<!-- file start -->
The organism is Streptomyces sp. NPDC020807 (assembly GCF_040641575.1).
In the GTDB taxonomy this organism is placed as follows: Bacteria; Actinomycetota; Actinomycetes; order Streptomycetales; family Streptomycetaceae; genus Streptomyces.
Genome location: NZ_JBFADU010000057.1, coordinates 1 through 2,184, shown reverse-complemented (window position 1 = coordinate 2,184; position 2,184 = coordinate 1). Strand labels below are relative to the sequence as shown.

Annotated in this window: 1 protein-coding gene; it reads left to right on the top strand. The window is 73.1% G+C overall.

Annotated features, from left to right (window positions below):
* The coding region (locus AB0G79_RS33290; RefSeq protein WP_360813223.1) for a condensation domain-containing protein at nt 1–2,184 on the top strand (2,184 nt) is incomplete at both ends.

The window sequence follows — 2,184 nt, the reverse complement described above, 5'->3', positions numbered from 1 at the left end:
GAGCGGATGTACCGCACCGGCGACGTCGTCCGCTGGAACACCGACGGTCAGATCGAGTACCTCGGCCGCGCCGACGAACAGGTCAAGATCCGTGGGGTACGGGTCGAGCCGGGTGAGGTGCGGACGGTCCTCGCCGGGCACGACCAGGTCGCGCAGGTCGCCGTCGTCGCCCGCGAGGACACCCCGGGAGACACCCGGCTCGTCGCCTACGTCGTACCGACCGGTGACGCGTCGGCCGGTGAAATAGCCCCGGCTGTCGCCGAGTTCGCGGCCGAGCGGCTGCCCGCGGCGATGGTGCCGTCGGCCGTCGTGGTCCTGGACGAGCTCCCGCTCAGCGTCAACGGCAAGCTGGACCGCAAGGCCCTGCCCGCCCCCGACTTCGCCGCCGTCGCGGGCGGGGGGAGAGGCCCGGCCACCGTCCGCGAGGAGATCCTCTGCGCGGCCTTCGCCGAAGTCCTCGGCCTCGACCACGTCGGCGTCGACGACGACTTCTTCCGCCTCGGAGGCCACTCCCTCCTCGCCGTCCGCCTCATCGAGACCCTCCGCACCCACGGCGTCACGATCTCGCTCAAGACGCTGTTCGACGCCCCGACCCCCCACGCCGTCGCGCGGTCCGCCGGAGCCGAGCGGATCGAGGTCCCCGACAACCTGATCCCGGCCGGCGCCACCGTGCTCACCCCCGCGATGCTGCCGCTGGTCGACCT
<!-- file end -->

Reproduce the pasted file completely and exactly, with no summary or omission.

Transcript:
The organism is Streptomyces sp. NPDC020807 (assembly GCF_040641575.1).
In the GTDB taxonomy this organism is placed as follows: Bacteria; Actinomycetota; Actinomycetes; order Streptomycetales; family Streptomycetaceae; genus Streptomyces.
Genome location: NZ_JBFADU010000057.1, coordinates 1 through 2,184, shown reverse-complemented (window position 1 = coordinate 2,184; position 2,184 = coordinate 1). Strand labels below are relative to the sequence as shown.

Annotated in this window: 1 protein-coding gene; it reads left to right on the top strand. The window is 73.1% G+C overall.

Annotated features, from left to right (window positions below):
* The coding region (locus AB0G79_RS33290; RefSeq protein WP_360813223.1) for a condensation domain-containing protein at nt 1–2,184 on the top strand (2,184 nt) is incomplete at both ends.

The window sequence follows — 2,184 nt, the reverse complement described above, 5'->3', positions numbered from 1 at the left end:
GAGCGGATGTACCGCACCGGCGACGTCGTCCGCTGGAACACCGACGGTCAGATCGAGTACCTCGGCCGCGCCGACGAACAGGTCAAGATCCGTGGGGTACGGGTCGAGCCGGGTGAGGTGCGGACGGTCCTCGCCGGGCACGACCAGGTCGCGCAGGTCGCCGTCGTCGCCCGCGAGGACACCCCGGGAGACACCCGGCTCGTCGCCTACGTCGTACCGACCGGTGACGCGTCGGCCGGTGAAATAGCCCCGGCTGTCGCCGAGTTCGCGGCCGAGCGGCTGCCCGCGGCGATGGTGCCGTCGGCCGTCGTGGTCCTGGACGAGCTCCCGCTCAGCGTCAACGGCAAGCTGGACCGCAAGGCCCTGCCCGCCCCCGACTTCGCCGCCGTCGCGGGCGGGGGGAGAGGCCCGGCCACCGTCCGCGAGGAGATCCTCTGCGCGGCCTTCGCCGAAGTCCTCGGCCTCGACCACGTCGGCGTCGACGACGACTTCTTCCGCCTCGGAGGCCACTCCCTCCTCGCCGTCCGCCTCATCGAGACCCTCCGCACCCACGGCGTCACGATCTCGCTCAAGACGCTGTTCGACGCCCCGACCCCCCACGCCGTCGCGCGGTCCGCCGGAGCCGAGCGGATCGAGGTCCCCGACAACCTGATCCCGGCCGGCGCCACCGTGCTCACCCCCGCGATGCTGCCGCTGGTCGACCT